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SWIFT Guide / Integrated Educational Framework / / Steps to Get You Started: Fully Integrated Organizational Structure

Steps to Get You Started: Fully Integrated Organizational Structure

What is this resource?Your school can take specific action steps to develop a fully integrated organizational structure. Click on one of the steps below to learn more about how to get started.

Why is it valuable?Follow these steps to implement this feature in your school.

Identify students who do not have a grade level classroom as their primary educational environment.

Identify any students in your school who do not have a grade level classroom as their primary educational environment or who are educated in self-contained classrooms, including those students with IEPs and the most extensive support needs.

Identify support systems that each student needs to be academically and socially successful in a general education setting and with the general curriculum.

Develop action plans to include the needed support in the classrooms and, as the supports become available, transition the students' educational environment to the general classroom and curriculum.

Find out whether any children in your neighborhood attend alternative public schools instead of your school.
Consider how you might transition them back into your school with the supports they need to be academically and socially successful.

Gather input from families regarding their questions or concerns related to transitioning students to their neighborhood school or grade level classroom. Include families in all decisions related to changes in a student’s primary educational environment.

Use language and practices that reflect services are based on need, rather than disability labels.

Change language used in the building to reflect that additional supports are provided to students based on their needs. For example, instead of having designated special education classrooms, you may instead use these rooms for intervention groups serving students with and without disabilities.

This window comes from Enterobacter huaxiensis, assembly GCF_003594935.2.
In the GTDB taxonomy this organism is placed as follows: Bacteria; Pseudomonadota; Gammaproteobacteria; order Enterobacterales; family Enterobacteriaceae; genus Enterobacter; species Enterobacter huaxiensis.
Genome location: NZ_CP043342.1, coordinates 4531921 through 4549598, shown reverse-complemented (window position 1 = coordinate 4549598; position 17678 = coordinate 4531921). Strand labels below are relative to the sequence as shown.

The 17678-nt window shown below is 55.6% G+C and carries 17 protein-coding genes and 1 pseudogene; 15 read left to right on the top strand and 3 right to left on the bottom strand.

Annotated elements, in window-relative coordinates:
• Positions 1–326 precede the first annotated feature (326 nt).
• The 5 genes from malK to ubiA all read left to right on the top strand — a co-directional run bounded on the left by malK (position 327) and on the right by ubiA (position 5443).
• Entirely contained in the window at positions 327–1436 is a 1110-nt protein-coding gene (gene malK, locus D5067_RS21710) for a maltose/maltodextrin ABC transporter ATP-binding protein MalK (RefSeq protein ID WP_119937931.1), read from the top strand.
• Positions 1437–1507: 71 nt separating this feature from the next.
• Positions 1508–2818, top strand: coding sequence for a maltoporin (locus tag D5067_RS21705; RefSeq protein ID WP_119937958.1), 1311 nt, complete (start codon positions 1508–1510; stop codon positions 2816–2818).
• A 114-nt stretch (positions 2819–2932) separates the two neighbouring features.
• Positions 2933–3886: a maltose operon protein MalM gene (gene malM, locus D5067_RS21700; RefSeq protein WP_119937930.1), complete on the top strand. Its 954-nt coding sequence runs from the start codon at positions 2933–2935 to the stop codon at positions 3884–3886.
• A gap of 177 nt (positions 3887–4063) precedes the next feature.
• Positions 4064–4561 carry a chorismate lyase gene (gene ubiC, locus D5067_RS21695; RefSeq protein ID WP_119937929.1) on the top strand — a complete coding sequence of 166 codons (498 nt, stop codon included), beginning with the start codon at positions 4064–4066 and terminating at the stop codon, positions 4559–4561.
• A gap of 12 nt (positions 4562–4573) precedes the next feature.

Change personnel titles and building signage to reflect that educators with specialized expertise may support any student in any location.

Provide opportunities for general and special educators to participate in professional learning together.

Adopt policy in support of non-categorical language and service delivery.

Set expectations for collaborative instruction among peers.

Engage all students by using collaborative instruction among peers. Inclusive school peers are generally students who are in the same age range, regardless of the supports each requires.

Provide professional learning opportunities on how to engage their students to work collaboratively with their peers and create a collaborative learning environment.

Provide your students instruction on how to collaborate with their peers, taking into account a range of support needs.

Use paraeducators to support inclusive education.

Include your paraeducators in professional learning and team processes that your general and specialized educators attend.

Establish a formal expectation in your school that paraeducators support any student, as needed, instead of assigning them to individual students in segregated settings.

Provide your paraeducators professional learning on how they can support students in inclusive settings. For example, they may be asked to lead small groups or collect progress monitoring data.

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